The 8th-Grade Strings Program is a mixed ensemble of fifth-year advanced players of all instruments. It is primarily a string orchestra. The emphasis is on playing chamber and orchestra literature from many areas of music, including classical, holiday, contemporary, bluegrass, show, jazz, Medieval, and Renaissance. The music chosen is generally challenging. Practice at home is required. Private lessons reinforce and further what is taught in class and are encouraged.
Jazz Band is a new offering this year. This ensemble, which includes both instrumentalists and vocalists, is open to any student who plays an instrument not included in the strings program, including trumpet, trombone, saxophone, clarinet, flute, piano, percussion, guitar, or bass. In addition to rehearsals, the class will take trips to hear and work with other jazz bands, and guest clinicians will be invited to work with the group. The group will also have an exciting opportunity to participate in an artist-in-residence program this year. This will include a week-long residence with a jazz performer who will work with students and participate in the Lake Ridge Academy Jazz Festival in April.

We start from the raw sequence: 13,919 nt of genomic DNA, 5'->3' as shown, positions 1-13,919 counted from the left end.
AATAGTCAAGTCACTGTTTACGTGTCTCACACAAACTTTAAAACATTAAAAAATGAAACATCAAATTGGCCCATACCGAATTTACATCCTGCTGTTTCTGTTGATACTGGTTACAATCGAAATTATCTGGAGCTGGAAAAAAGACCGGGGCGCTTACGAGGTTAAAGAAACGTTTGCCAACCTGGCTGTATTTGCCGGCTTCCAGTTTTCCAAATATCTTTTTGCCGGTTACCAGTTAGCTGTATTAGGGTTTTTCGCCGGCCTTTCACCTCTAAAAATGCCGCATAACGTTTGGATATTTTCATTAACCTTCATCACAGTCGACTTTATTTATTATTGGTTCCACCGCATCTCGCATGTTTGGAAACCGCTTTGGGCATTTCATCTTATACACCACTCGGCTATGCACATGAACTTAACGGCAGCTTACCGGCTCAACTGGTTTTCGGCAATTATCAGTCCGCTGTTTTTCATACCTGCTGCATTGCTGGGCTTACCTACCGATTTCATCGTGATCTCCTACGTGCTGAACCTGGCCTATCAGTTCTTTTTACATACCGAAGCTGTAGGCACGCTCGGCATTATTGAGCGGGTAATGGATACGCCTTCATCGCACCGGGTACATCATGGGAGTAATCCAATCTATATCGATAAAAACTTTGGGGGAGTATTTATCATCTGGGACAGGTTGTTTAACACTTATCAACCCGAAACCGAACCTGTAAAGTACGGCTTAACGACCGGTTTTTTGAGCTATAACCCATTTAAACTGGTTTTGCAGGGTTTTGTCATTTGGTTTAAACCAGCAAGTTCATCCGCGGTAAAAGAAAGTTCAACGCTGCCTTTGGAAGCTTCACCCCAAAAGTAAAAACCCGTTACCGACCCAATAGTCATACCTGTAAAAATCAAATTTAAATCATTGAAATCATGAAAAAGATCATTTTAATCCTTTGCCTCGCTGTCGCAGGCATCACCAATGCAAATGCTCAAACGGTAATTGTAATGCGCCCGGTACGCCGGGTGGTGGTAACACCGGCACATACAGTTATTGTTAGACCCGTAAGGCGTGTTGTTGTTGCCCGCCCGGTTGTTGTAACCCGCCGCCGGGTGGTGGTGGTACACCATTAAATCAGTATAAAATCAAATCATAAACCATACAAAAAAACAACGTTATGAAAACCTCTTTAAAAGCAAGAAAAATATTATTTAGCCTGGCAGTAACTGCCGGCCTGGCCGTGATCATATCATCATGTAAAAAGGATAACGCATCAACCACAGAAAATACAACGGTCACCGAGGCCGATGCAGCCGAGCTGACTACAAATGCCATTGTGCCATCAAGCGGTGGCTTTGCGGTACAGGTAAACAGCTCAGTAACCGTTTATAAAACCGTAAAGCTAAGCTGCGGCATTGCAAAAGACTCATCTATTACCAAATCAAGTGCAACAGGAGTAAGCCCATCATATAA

From Middle School on, our students study improv, employ the methodologies of Stanislavski and Viola Spolin, and emulate the moves of great Broadway choreographers and directors like Bob Fosse. They analyze plays, learn to direct full-length productions for different types of theaters and, in the case of one student schooled in stage lighting, became master electrician for an all-Ohio play of Dead Man Walking. Our students also have the ideal venue in which to perfect all of this. Our campus is home to a black box theater and The Bettcher Convocation Center, which houses a proscenium stage and a state-of-the-art sound system.
Students achieve instructional goals by studying scenes and monologues, musical scenes, and improvisation for the theatre.